Wisdom has an inexplicable and a 'difficult to explore' place in human understanding and living. Yet scholars, poets and creative artistes have found their own way of enjoying and the same time expressing it to others, the common folk too, in innumerable methods.
All the fine arts, not to speak of the sacred scriptural texts, are a clear illustration to this humane act. The manifestation of the ‘worlds’ is at the grace and flow of the forces from the Absolute, who is an embodiment of Truth, Wisdom and Infinitude. These three are not the qualities or attributes of the Absolute, as some would like to have them, but they are the inherent, inseparable and ever-out-flowing forces. We must note, in all sincerity, that Wisdom occupies the central place of the three, which must also mean it is pivotal in its nature. The manifestation naturally rests, sustains and enlarges on that. The ever-expanding faculty of the Absolute is equally available to all the three aspects of it.
In human understanding and clearer expression, Wisdom is personified and put in a form (anthropomorphism) in all mythologies. The Hindu thought has such forms, prominent among them being Saraswati (the consort of anthropomorphic Brahma). Celestial being or Goddess Saraswati is the Adhistanadevatha (presiding Deity) for Wisdom. The outflow of the rays of Wisdom is, symbolically, from her eyes. Eye is the physical organ through which the consciousness tends to function into the outer world. Eyes are therefore the doorways of the consciousness.
The two eyes of Saraswati are the centers for the Wisdom and her “Karunaa Katakha Veekshanam” (merciful and compassionate seeing) is sought by the aspirants for spiritual Wisdom; also by the seekers/learners of fine arts of mundane character. Fine art, in the fact of its nature, is a lower expression of the spiritual Wisdom. This is not a ‘philosophical’ statement but a ‘point-of-view in common-sense.’
Wisdom, in its abstract form, is portrayed through two ‘visible’ channels, symbolically - as we said earlier -, the two eyes of Saraswati. These two channels are Literature and Music. (Sahitya and Sangita). Wisdom, in its higher sense, is the storehouse and fountainhead of all philosophic ideas. The purpose of Literature is to portray the philosophic ideas (Bhagavat darsanam) to lay-readers. Similarly, the purpose of music is ‘Bhagavat-gunakeertanam.’ Chanting to the glory and magnificence of the divine aspects of manifestation is what is expressed by Music.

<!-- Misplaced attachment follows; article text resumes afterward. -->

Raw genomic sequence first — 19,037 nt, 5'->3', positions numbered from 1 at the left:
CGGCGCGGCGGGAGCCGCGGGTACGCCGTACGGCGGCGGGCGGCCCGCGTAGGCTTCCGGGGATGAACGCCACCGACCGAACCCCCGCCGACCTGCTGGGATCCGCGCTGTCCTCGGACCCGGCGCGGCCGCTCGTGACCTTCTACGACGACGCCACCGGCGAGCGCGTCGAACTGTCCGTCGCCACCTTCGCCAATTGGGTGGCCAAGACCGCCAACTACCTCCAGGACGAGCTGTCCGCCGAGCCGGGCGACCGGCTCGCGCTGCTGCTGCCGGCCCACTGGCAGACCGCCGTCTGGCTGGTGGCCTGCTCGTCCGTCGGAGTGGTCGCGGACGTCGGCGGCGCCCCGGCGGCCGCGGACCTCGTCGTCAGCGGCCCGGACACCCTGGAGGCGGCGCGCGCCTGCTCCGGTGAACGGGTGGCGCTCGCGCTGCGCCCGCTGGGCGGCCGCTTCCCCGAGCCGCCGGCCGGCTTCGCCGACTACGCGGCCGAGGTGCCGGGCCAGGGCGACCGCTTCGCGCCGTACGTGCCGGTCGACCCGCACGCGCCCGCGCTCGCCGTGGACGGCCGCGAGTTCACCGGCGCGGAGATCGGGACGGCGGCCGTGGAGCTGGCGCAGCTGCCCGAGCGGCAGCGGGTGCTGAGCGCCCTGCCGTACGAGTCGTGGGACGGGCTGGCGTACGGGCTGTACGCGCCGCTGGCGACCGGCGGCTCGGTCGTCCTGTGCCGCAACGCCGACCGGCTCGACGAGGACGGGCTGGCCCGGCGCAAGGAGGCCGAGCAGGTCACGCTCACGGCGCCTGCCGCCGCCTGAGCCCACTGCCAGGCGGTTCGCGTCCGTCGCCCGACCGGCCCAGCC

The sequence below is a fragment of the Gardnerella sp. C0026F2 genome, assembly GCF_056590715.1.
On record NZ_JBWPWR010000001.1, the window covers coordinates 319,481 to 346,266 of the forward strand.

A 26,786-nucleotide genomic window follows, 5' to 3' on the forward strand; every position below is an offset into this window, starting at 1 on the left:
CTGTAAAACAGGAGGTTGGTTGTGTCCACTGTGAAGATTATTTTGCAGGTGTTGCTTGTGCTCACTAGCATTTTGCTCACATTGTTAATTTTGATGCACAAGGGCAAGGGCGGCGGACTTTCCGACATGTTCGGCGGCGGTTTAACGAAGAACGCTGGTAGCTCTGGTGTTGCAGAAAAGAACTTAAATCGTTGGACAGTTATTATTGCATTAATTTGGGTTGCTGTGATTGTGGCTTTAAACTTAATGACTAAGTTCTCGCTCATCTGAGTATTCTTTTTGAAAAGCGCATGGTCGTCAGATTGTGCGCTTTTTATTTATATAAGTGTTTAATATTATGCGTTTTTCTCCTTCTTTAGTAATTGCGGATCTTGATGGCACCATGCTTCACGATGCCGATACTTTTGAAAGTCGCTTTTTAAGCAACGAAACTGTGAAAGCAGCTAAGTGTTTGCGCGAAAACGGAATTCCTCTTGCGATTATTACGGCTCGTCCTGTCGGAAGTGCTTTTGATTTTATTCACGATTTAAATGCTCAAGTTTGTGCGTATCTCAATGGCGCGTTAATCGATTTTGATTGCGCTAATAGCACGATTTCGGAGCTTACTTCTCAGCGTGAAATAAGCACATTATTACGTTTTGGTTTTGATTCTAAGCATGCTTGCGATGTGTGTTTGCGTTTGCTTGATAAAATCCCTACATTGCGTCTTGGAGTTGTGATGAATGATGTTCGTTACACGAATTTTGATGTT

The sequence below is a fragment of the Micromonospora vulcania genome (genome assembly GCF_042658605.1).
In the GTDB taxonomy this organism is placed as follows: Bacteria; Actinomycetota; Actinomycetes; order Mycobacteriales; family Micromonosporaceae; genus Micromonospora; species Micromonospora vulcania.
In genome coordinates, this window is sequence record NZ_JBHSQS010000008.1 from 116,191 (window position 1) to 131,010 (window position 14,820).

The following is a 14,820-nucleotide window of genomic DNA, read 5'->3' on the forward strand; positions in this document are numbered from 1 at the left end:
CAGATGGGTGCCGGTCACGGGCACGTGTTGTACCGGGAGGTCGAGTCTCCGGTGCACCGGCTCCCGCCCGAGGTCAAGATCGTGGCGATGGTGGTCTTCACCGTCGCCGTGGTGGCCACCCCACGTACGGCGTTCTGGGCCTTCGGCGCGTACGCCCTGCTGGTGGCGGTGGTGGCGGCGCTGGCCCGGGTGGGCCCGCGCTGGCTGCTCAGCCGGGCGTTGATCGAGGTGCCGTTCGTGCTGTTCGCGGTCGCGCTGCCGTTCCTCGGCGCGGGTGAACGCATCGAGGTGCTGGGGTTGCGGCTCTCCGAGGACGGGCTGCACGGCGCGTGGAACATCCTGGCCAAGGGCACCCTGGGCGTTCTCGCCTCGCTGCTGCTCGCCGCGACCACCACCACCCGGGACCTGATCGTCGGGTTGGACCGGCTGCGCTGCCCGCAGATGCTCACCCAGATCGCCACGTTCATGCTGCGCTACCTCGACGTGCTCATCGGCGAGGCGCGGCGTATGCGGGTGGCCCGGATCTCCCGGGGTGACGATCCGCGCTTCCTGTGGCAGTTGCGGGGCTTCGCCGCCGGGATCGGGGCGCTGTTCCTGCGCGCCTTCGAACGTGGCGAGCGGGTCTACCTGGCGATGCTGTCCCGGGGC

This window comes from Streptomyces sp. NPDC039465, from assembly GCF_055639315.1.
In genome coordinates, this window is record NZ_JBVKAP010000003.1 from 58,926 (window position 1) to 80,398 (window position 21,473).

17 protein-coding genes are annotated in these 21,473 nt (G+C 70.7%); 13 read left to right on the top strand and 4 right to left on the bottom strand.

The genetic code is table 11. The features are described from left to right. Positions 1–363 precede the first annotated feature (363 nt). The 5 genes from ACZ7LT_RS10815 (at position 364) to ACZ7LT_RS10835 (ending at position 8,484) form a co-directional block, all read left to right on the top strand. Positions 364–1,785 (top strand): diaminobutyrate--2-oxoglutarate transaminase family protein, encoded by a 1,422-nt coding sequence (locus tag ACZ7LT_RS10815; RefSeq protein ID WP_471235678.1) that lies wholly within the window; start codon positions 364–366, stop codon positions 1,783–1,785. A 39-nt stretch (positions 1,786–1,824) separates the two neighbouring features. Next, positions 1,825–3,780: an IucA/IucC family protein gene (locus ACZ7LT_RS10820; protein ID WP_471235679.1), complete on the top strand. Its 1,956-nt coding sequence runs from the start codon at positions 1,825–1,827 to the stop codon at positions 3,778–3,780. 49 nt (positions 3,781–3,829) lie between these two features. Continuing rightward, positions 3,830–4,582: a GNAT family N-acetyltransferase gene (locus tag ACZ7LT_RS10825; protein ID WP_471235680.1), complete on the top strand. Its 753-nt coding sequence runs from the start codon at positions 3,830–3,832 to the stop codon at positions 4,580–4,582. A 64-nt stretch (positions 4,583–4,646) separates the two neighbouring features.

Literature and Music, thus, become two channels of communication of Divinity to Humanity. Both have meter, prastara and similar traits. Both are ‘different’ ways of expressing the “Word,” which is again another term for God or Divinity. Word is the Naada or Sabda. Naada Brahma and Sabda Brahma are terms in vogue. ‘Vac’ or the ‘Word’ is again four-fold: Para, Pasyanti. Madhyama and Vaikhari. These are in correspondence to the states of consciousness or awareness. We do not enter into seep details on that at the present moment. The Word is with Him, it emanates from Him and He is that.
Dance as an art-form is the conjoint venture, an admixture of Literature and Music. Cosmic Dance of Purusha (Shiva) is popularly spoken of as the source of emanation of the Cosmos and the Worlds, including the planes of Nature. Packs of energy get transmitted and the Waves take care of the formation of the different planes of Nature.
Humanity needs this knowledge - its source, working process and ultimate - to live well and emancipate in the ultimate. Acquirement of Wisdom and its employment in the right tones becomes inevitable for this reason. Wisdom is generally concealed in all its forms. This does not mean it can not be revealed. Literature and music, the dance-form in particular, help the work in revealing the innate qualities of nature. All this goes by a term such as ‘experiential knowledge.’ Many times, experiential knowledge is considered to be the opening of human consciousness and its blooming into a new awakening.
The dance form which is full of ‘mudra’ and ‘angika vinyasa’ is helpful in opening the force-centers in the subtle bodies of the practitioners, while the onlooker by mere absorbed ‘looking’ obtains a taste of the same result. That is how the fine-arts pave way for the finer material getting into the denser and subtler bodies, incidentally and unconsciously, transforming the being of the person. Initially, the onlooker need not have a deeper or even a preliminary understanding of the ‘sciences of music, dance or literature’.
A conscious involvement will perhaps speed up the transformation. This is one of the reasons why performing arts are taken to the masses. Mere entertainment value is not the concern. Entertainment coupled by experiential involvement enhances the utility. This acquisition of knowledge is ever open, never ending and is of continuous nature. Knowledge leads, when practiced in the right way and tone, to Wisdom. It brings in civility, refinement and grandeur. One becomes ‘humble’ on acquiring Wisdom, while ‘humility’ is needed for obtaining that. All this results in increased ‘humane-ness’ and eventual ‘perfectibility.’
The expressive ways of Wisdom enhance the human dignity. Culture is thus of fundamental importance in the learning process for humanity and the fine-arts have a decidedly significant role in that. Be it literature or Music or any other amalgamated form of these, it shall necessarily advance the stature of men and women of the world and make them ‘complete.’ It is essential to understand Wisdom in this particular manner.
Dr N C Ramanujachary